George Washington’s faith is a controversial topic that is clouded with agenda. Some evangelicals place a lot of weight on whether or not Washington was truly a Christian. Consider the observation from John Fea, “The argument goes something like this: ‘If Washington was a Christian, then America must be too’; or, ‘if Washington was not a Christian, then he must have desired the United States to be a secular nation.’” (See chapter eleven in Was America Founded as a Christian Nation?) Both of these arguments are flawed in their conclusions and the historical evidence should not be interpreted through either one of these lenses. Washington himself would not have wanted us to think in such logic.
Unfortunately history does not give us large amounts of information on Washington’s personal religious life. Washington did not write much about his religion publically and his personal letters were destroyed by Martha Washington after his death. When Washington mentioned religion in public or on paper, it was almost always in vague terms coupled with general statements. His favorite term to describe God was “Providence” and fully believed God was active in the created world. “He used the term “Providence” 270 times in his writings, usually employing it as a synonym for the Judeo-Christian God. And on occasion, he described ‘Providence’ using the pronouns ‘who’ or ‘it.’” (Fea, 175) We can deduct from Washington’s view of providence that he was not a deist in the true sense. Deism teaches that God is not active in the daily life of his creatures. The god of Deism is distant and hands off. It is clear that Washington leaned more towards the Christian version of God, but his terminology of God is vague.
Washington and the Lord’s Supper
One interesting aspect of Washington’s religious life relates to the Lord’s Supper. There are mixed accounts about how regularly Washington partook of communion but it is clear that after the Revolutionary War he no longer received communion. “…Washington always left church at the end of the Desk and Pulpit service on Communion Sundays and then sent the carriage back from Mount Vernon to pick up Martha, who had remained.” (See chapter six in Faith of Our Founding Fathers by Holmes) Historians have wondered why Washington did not want to take communion but no sufficient reason can be given. He may have felt too guilty after the war, he may have rejected the divinity of Christ, or he may have been protesting against the Anglican Church. This evidence points to Washington as an uncommitted Christian but this does not render a final verdict.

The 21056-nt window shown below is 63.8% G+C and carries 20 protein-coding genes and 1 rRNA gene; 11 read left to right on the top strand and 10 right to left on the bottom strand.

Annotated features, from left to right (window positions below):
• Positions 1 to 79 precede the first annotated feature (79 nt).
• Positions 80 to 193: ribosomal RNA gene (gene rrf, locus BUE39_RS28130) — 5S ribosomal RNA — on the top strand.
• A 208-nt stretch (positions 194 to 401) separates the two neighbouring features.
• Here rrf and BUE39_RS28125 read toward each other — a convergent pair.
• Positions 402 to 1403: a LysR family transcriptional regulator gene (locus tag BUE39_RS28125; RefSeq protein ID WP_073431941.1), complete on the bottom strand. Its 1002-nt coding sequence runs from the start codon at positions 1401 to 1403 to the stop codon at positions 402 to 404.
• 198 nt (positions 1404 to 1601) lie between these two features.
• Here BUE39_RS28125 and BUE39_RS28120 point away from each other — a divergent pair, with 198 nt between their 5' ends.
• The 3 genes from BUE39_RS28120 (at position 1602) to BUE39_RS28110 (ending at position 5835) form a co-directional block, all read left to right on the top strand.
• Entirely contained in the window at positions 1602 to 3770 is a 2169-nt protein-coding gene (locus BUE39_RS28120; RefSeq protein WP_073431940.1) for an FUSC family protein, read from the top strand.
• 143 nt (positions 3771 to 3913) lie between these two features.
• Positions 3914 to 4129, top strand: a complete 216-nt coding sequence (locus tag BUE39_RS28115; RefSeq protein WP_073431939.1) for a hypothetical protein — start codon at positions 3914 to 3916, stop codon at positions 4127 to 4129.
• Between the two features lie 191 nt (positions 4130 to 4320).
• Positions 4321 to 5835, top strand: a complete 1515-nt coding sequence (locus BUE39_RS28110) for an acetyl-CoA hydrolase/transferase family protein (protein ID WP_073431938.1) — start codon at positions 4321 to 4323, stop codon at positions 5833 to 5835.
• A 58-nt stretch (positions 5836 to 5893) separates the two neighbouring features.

The way Washington died was not the typical Christian death. “Yet as he lay on his deathbed at Mount Vernon, Washington did not ask for a minister. He did not ask to pray. He did not talk about heaven, God, or Jesus Christ. Joseph Ellis has suggested that he ‘died as a Roman stoic rather than a Christian saint.’”(Fea, 181) This manner of death should be contrasted with his wife Martha who died later. “Martha called her children to her deathbed. She then talked to them at length about the Christian faith and its responsibilities.” (Holmes, Loc 1710-1711) The final moments of a person’s life show a significant amount about one’s relationship with Jesus.
Lessons from Washington
George Washington was truly a man to be admired in many ways. I am truly thankful God raised him up to lead our country. There are countless stories to be told about his life and many facets of his character that we should strive to emulate. Yet, his faith is not one of them. The historical evidence appears to show that Washington was simply a theist with some Christian tendencies or at best a nominal Christian.
The way Washington spoke of God should cause us to pause. Clarity is imperative for the Christian because Jesus declared himself the only way to God. Whether we are pastors, politicians or plumbers, we must talk about God in specifics. God cannot be a catch-all phrase for undefined spirituality. Christ is God who touched the earth for sinful man.
A believer is also required to participate in the ordinances of the local church. Jesus has graciously given us baptism and communion to draw us closer to God. Baptism by immersion is the first act of obedience for the believer and communion is to be a constant reminder of the cleansing blood of Jesus. These two ordinances are for the church to enjoy and be refreshed.
Finally, the Christian is able to die with joy and steady trust in Christ. The final hours of our lives are a golden opportunity to display the gospel to those around us. Let us pray that Jesus will find us faithful unto death and we will not waste our last moments on earth. (Revelation 2:10-11)